Federal Communications Chairman Julius Genachowski late on Wednesday called Russian legislation to blacklist certain websites a "troubling and dangerous" direction for Internet freedom.
The State Duma, Russia's lower house of parliament, approved a bill on Wednesday that would give the government the authority to require Internet service providers to and hosting companies to block certain websites or risk being blacklisted themselves.
The legislation is billed as a move to crack down on websites that feature things such as child pornography, drug material, or advice on suicide, but Genachowski said if made law, it could stifle the growth of the Internet and free speech in Russia.
"While protecting children online is a legitimate governmental concern, the Duma's bill, in its current form, could lead to restricting access to valuable Internet content and services and chilling innovation, economic opportunity, as well as free expression," he said in a statement.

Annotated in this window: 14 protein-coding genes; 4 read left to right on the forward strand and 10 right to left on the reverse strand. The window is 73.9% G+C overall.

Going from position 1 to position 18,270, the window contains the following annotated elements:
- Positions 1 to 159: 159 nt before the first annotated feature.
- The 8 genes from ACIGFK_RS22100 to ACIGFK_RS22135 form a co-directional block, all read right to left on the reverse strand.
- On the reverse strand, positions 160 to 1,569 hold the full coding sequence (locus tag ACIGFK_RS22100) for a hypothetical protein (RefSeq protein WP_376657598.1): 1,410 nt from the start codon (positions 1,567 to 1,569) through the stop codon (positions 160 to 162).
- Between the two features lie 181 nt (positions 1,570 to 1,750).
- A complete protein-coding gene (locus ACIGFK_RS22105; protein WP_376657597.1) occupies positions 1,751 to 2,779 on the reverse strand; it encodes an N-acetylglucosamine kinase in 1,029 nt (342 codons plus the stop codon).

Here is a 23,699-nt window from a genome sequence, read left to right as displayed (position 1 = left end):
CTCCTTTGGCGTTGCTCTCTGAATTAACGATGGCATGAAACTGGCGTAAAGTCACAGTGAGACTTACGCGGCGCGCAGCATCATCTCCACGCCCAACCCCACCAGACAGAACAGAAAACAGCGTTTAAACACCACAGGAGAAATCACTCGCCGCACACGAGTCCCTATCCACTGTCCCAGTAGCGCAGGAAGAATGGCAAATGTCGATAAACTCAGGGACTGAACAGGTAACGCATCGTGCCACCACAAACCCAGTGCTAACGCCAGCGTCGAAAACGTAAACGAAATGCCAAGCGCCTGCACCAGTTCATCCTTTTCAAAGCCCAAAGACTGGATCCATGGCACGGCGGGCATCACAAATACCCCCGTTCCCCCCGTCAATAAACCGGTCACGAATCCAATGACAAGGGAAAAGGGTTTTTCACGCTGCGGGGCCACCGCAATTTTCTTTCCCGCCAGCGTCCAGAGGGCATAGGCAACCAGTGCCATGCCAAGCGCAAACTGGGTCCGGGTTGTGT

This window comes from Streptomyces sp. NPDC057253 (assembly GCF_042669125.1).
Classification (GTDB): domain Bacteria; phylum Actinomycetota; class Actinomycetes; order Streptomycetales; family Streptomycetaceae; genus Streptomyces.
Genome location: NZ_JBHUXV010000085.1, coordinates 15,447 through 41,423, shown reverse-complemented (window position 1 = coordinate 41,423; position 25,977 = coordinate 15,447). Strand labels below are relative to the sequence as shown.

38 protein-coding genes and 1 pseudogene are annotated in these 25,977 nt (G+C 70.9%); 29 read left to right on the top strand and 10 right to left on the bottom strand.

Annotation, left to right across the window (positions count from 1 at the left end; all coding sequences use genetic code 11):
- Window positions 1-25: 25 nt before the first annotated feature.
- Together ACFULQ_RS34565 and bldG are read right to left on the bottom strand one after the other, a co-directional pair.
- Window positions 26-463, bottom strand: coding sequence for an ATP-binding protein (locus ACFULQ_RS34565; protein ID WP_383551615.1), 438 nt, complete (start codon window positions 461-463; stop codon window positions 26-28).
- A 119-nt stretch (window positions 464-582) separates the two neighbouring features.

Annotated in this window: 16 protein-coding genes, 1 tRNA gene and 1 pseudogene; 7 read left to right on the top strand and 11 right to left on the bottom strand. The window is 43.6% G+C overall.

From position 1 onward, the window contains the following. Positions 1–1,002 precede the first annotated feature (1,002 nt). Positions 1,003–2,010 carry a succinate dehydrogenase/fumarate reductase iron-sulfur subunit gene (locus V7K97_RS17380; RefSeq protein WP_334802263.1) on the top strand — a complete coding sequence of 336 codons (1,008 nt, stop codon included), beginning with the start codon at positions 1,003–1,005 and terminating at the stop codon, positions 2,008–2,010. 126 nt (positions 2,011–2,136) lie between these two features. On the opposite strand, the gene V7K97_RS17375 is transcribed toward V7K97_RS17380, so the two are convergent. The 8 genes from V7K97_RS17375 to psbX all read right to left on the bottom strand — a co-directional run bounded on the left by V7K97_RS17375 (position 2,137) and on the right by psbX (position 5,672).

Russia isn't the only country to wrestle with security versus civil liberties online.
Congress has faced blowback for proposals to loosen privacy laws to boost cybersecurity efforts; require ISPs to hold onto user information for longer so police can track child pornographers; and give law enforcement more tools to combat online piracy.
And Genachowski himself has faced criticism from conservatives for enacting FCC rules to prevent anticompetitive behavior online.